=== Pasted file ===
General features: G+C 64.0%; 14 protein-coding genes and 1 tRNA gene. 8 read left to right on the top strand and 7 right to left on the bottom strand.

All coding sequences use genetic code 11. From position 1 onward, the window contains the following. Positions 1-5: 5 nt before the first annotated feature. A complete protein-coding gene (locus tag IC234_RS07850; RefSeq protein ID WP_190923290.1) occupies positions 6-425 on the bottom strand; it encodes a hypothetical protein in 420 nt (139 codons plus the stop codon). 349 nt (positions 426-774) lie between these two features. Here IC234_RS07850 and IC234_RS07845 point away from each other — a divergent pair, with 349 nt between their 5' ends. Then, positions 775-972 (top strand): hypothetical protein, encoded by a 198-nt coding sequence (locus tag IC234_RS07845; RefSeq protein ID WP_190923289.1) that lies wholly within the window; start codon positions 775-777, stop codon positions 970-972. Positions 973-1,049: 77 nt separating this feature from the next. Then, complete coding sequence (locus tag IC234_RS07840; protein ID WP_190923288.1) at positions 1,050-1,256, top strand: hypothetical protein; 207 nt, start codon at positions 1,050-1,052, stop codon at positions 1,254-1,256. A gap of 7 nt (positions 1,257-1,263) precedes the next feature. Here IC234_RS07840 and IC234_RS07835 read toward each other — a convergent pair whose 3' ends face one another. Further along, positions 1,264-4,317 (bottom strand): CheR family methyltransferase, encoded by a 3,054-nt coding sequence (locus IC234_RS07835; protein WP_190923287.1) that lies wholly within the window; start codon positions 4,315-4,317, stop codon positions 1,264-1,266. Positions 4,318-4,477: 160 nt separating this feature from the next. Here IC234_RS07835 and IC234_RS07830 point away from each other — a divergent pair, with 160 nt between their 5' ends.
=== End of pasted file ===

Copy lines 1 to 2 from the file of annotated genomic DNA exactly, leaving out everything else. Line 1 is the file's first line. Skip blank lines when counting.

General features: G+C 64.0%; 14 protein-coding genes and 1 tRNA gene. 8 read left to right on the top strand and 7 right to left on the bottom strand.

All coding sequences use genetic code 11. From position 1 onward, the window contains the following. Positions 1-5: 5 nt before the first annotated feature. A complete protein-coding gene (locus tag IC234_RS07850; RefSeq protein ID WP_190923290.1) occupies positions 6-425 on the bottom strand; it encodes a hypothetical protein in 420 nt (139 codons plus the stop codon). 349 nt (positions 426-774) lie between these two features. Here IC234_RS07850 and IC234_RS07845 point away from each other — a divergent pair, with 349 nt between their 5' ends. Then, positions 775-972 (top strand): hypothetical protein, encoded by a 198-nt coding sequence (locus tag IC234_RS07845; RefSeq protein ID WP_190923289.1) that lies wholly within the window; start codon positions 775-777, stop codon positions 970-972. Positions 973-1,049: 77 nt separating this feature from the next. Then, complete coding sequence (locus tag IC234_RS07840; protein ID WP_190923288.1) at positions 1,050-1,256, top strand: hypothetical protein; 207 nt, start codon at positions 1,050-1,052, stop codon at positions 1,254-1,256. A gap of 7 nt (positions 1,257-1,263) precedes the next feature. Here IC234_RS07840 and IC234_RS07835 read toward each other — a convergent pair whose 3' ends face one another. Further along, positions 1,264-4,317 (bottom strand): CheR family methyltransferase, encoded by a 3,054-nt coding sequence (locus IC234_RS07835; protein WP_190923287.1) that lies wholly within the window; start codon positions 4,315-4,317, stop codon positions 1,264-1,266. Positions 4,318-4,477: 160 nt separating this feature from the next. Here IC234_RS07835 and IC234_RS07830 point away from each other — a divergent pair, with 160 nt between their 5' ends.